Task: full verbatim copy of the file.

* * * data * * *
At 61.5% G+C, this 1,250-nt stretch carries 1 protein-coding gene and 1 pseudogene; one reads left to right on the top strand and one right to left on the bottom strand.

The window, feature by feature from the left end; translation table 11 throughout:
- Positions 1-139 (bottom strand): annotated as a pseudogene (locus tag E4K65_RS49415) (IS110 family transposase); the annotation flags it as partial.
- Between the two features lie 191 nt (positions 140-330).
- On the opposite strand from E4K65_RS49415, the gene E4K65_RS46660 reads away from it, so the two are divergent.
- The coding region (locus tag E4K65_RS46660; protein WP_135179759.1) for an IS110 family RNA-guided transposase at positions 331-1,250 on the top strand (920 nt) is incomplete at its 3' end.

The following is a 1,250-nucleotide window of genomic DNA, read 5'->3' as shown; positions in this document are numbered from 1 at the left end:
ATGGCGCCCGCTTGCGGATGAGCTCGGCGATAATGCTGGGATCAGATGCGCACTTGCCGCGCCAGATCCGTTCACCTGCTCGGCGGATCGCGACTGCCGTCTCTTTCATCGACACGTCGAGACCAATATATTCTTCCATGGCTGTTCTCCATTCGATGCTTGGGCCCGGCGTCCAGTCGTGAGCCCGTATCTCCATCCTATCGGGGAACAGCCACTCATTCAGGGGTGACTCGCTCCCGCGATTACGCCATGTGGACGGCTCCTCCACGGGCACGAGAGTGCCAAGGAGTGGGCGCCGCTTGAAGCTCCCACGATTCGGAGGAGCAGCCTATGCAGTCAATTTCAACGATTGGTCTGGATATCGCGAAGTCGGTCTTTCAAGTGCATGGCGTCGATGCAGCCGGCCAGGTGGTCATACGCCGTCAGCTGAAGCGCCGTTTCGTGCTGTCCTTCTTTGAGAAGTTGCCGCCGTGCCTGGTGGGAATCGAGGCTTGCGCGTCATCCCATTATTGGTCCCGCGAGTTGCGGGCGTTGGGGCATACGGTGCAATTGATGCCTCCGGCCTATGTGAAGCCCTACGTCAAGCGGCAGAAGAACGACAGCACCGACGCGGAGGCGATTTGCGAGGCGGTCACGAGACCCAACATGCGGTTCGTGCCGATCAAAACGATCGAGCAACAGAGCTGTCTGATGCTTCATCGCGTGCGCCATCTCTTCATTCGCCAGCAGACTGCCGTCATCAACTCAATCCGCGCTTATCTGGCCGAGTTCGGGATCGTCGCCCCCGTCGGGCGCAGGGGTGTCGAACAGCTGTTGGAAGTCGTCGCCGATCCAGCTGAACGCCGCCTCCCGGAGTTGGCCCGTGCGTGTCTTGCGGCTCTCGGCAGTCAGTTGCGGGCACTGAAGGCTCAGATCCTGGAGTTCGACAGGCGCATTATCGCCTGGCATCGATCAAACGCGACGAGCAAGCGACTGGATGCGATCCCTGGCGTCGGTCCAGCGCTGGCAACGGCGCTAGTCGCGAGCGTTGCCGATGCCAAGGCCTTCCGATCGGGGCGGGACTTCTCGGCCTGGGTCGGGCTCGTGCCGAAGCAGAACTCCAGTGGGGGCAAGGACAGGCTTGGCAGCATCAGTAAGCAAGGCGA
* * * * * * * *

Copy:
At 61.5% G+C, this 1,250-nt stretch carries 1 protein-coding gene and 1 pseudogene; one reads left to right on the top strand and one right to left on the bottom strand.

The window, feature by feature from the left end; translation table 11 throughout:
- Positions 1-139 (bottom strand): annotated as a pseudogene (locus tag E4K65_RS49415) (IS110 family transposase); the annotation flags it as partial.
- Between the two features lie 191 nt (positions 140-330).
- On the opposite strand from E4K65_RS49415, the gene E4K65_RS46660 reads away from it, so the two are divergent.
- The coding region (locus tag E4K65_RS46660; protein WP_135179759.1) for an IS110 family RNA-guided transposase at positions 331-1,250 on the top strand (920 nt) is incomplete at its 3' end.

The following is a 1,250-nucleotide window of genomic DNA, read 5'->3' as shown; positions in this document are numbered from 1 at the left end:
ATGGCGCCCGCTTGCGGATGAGCTCGGCGATAATGCTGGGATCAGATGCGCACTTGCCGCGCCAGATCCGTTCACCTGCTCGGCGGATCGCGACTGCCGTCTCTTTCATCGACACGTCGAGACCAATATATTCTTCCATGGCTGTTCTCCATTCGATGCTTGGGCCCGGCGTCCAGTCGTGAGCCCGTATCTCCATCCTATCGGGGAACAGCCACTCATTCAGGGGTGACTCGCTCCCGCGATTACGCCATGTGGACGGCTCCTCCACGGGCACGAGAGTGCCAAGGAGTGGGCGCCGCTTGAAGCTCCCACGATTCGGAGGAGCAGCCTATGCAGTCAATTTCAACGATTGGTCTGGATATCGCGAAGTCGGTCTTTCAAGTGCATGGCGTCGATGCAGCCGGCCAGGTGGTCATACGCCGTCAGCTGAAGCGCCGTTTCGTGCTGTCCTTCTTTGAGAAGTTGCCGCCGTGCCTGGTGGGAATCGAGGCTTGCGCGTCATCCCATTATTGGTCCCGCGAGTTGCGGGCGTTGGGGCATACGGTGCAATTGATGCCTCCGGCCTATGTGAAGCCCTACGTCAAGCGGCAGAAGAACGACAGCACCGACGCGGAGGCGATTTGCGAGGCGGTCACGAGACCCAACATGCGGTTCGTGCCGATCAAAACGATCGAGCAACAGAGCTGTCTGATGCTTCATCGCGTGCGCCATCTCTTCATTCGCCAGCAGACTGCCGTCATCAACTCAATCCGCGCTTATCTGGCCGAGTTCGGGATCGTCGCCCCCGTCGGGCGCAGGGGTGTCGAACAGCTGTTGGAAGTCGTCGCCGATCCAGCTGAACGCCGCCTCCCGGAGTTGGCCCGTGCGTGTCTTGCGGCTCTCGGCAGTCAGTTGCGGGCACTGAAGGCTCAGATCCTGGAGTTCGACAGGCGCATTATCGCCTGGCATCGATCAAACGCGACGAGCAAGCGACTGGATGCGATCCCTGGCGTCGGTCCAGCGCTGGCAACGGCGCTAGTCGCGAGCGTTGCCGATGCCAAGGCCTTCCGATCGGGGCGGGACTTCTCGGCCTGGGTCGGGCTCGTGCCGAAGCAGAACTCCAGTGGGGGCAAGGACAGGCTTGGCAGCATCAGTAAGCAAGGCGA